The people running these clubs are an absolute disgrace; make no bones about it. Ed Woodward, reviled by Manchester United fans up and down the country, appears to have his hands dirtier than most involved in this whole escapade.
In 1999, the year Manchester United won the treble, Ed Woodward joined JP Morgan. A few years later, Ed Woodward was helping the Glazer family to complete a leveraged buyout of Manchester United. This instantly put one of the wealthiest clubs in the world into enormous debt overnight. Since then, tens of millions of pounds have left the club towards the owner's coffers. Meanwhile, the stadium is in serious need of reinvigoration, and the team has faulted on the pitch for a decade.
The UEFA president Alexander Ceferin spoke to Ed Woodward last Thursday.
“If I start with Ed Woodward, because it will be shorter, I didn't have much contact with him, but he called me last Thursday in the evening. He said he is very satisfied with the reforms, that he fully supports the reforms and that the only thing he would like to speak about is Financial Fair Play. Obviously, he had already signed something else.”
Ceferin also spoke to Andreas Agnelli, the Juventus chairman, who even went one better than Mr Woodward. When pressed on on the European Super League debacle, Ceferin said about Agnelli.
“I spoke with him on Saturday afternoon, and he said that these are only rumours, don't worry, nothing is going on, then he said I will call you in one hour and turned off his phone.”
“As I said, I have seen many things in my life but never this. Obviously, greed is so strong that all the human values evaporate. Everything is gone with some people.”
Overall this has been an unfortunate 48 hours for the game, which we love. I am hopeful that this will be resolved, as in cancelled in its entirety. However, I am also a realist and fully expect that the super-rich owners of these clubs will have already spent millions upon millions on some of the best legal advice that money can buy. These guys have already considered the potential of anti-cartel problems, government interference, banning from domestic competitions, banning of players from World Cups etc.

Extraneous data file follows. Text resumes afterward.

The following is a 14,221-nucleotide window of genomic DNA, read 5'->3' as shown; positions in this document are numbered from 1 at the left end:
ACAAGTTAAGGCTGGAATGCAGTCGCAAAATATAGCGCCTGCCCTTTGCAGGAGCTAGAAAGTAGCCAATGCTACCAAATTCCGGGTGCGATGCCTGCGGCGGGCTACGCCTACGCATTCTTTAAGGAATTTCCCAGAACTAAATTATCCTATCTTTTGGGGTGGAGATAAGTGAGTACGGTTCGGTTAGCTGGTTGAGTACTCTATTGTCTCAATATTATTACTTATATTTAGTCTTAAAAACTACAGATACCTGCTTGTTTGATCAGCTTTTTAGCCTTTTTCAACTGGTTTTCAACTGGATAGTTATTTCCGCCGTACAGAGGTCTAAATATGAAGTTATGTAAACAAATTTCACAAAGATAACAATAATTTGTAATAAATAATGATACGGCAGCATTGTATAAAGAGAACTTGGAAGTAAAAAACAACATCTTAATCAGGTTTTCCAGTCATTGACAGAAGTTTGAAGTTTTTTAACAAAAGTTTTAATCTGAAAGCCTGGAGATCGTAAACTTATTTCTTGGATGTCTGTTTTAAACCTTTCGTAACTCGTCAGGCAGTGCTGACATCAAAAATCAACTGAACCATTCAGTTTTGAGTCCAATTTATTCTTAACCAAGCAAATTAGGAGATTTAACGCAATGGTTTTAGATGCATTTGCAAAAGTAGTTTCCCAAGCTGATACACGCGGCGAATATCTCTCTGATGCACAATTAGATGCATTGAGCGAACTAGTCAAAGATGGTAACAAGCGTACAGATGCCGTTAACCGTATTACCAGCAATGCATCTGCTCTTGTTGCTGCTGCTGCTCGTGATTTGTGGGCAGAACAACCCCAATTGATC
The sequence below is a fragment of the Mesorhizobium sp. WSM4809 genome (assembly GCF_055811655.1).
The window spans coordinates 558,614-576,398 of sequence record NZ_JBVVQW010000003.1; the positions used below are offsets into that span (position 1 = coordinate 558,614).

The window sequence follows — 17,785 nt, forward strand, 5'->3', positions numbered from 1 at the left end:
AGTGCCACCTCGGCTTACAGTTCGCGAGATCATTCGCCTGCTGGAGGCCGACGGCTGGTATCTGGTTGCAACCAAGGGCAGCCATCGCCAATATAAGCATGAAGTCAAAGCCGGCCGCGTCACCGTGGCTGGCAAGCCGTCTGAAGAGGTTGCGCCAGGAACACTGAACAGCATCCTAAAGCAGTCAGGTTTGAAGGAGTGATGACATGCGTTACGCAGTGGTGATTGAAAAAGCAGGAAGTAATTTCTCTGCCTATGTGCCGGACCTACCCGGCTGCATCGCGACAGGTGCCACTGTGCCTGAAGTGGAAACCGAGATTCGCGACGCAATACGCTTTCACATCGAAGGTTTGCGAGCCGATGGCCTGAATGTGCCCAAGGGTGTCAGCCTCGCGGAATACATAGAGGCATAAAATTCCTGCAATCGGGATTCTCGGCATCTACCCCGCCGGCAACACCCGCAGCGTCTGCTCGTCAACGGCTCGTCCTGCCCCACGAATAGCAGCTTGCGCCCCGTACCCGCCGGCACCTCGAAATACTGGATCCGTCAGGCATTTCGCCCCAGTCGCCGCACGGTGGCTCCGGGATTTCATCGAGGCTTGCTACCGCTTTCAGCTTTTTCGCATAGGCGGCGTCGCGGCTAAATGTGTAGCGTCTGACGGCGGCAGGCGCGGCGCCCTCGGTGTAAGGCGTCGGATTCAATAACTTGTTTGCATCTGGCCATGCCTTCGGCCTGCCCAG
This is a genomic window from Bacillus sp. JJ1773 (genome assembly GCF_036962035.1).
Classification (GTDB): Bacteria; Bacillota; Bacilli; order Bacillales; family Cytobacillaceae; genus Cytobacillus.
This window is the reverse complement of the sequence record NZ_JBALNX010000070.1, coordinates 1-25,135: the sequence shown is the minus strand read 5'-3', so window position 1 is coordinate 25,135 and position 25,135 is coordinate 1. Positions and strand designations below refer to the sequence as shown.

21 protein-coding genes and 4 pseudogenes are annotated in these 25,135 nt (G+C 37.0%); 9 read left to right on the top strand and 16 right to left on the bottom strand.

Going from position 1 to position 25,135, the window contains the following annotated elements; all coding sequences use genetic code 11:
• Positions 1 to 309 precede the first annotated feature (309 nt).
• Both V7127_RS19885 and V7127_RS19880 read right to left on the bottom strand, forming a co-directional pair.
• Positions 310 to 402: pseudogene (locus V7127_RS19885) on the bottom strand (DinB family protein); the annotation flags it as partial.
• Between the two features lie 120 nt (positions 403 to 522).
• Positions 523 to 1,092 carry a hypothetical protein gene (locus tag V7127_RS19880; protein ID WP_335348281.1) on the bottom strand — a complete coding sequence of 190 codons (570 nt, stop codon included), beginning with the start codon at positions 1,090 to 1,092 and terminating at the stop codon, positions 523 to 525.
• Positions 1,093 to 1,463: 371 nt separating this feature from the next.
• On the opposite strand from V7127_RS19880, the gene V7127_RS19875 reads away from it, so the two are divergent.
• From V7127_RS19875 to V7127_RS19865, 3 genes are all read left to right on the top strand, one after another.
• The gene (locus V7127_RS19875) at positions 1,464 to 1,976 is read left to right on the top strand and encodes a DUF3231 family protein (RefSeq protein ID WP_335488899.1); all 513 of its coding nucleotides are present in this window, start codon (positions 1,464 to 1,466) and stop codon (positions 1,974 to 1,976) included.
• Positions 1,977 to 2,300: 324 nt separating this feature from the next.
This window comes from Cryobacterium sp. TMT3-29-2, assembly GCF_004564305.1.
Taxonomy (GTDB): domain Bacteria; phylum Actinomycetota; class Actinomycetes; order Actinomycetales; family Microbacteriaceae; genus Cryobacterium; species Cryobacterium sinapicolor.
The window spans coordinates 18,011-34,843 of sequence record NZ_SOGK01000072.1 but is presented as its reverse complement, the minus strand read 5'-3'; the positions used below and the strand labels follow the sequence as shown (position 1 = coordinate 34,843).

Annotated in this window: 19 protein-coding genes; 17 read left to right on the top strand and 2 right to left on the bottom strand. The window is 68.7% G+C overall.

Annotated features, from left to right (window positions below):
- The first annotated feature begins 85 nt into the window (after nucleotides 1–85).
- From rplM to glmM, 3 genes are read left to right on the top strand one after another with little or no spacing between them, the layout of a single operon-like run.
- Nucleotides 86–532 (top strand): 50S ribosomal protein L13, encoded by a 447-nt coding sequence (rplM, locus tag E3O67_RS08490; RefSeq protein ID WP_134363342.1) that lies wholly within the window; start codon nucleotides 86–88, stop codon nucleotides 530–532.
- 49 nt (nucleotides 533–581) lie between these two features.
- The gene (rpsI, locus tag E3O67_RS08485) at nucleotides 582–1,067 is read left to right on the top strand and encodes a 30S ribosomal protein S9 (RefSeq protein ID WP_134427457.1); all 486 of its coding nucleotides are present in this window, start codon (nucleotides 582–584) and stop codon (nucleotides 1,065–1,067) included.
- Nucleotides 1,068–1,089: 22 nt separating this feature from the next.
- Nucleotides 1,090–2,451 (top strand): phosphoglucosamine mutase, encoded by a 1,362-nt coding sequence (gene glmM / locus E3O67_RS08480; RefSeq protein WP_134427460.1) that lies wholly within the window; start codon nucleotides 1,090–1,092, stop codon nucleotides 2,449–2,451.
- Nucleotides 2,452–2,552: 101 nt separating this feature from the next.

They've carried on regardless; that's because they are confident in their power as a collective. Suppose all domestic leagues ban these teams from playing in them and ban them from playing in the domestic cup competitions. This will make competitions less attractive because many glamour ties for cup/league competitions will disappear.
The most real problem from all of this is that players can get banned from playing for their national teams. If the footballers are playing for clubs that are not entered into FIFA or UEFA recognised competitions, those bodies would be within their rights to say the players are not regulated under their umbrella.
In summary, if this does go through, then good riddance to the lot of them, and don't let them ever back into their national leagues ever again. The Premier League “brand” would undoubtedly lose value if the teams are expelled.
I imagine there will be many clubs lower down the pyramid that go bust due to this. Not that these high and mighty cowboys could give two hoots about that.
It may not be the worst thing in the world ever to happen to football in this country in a perverse way. It would almost be like pressing a rewind button on football and taking it back to the days when money wasn't abundant and the be-all and end-all with football. We might genuinely see a team getting promoted from the championship and challenging immediately for the Premier League title.
I live in Halifax now, and if everything does go through, it looks like they'll be gaining a new fan on their terraces. I'd love to hear your thoughts on this; do you think this is a positive or negative football in general? Please feel free to comment below.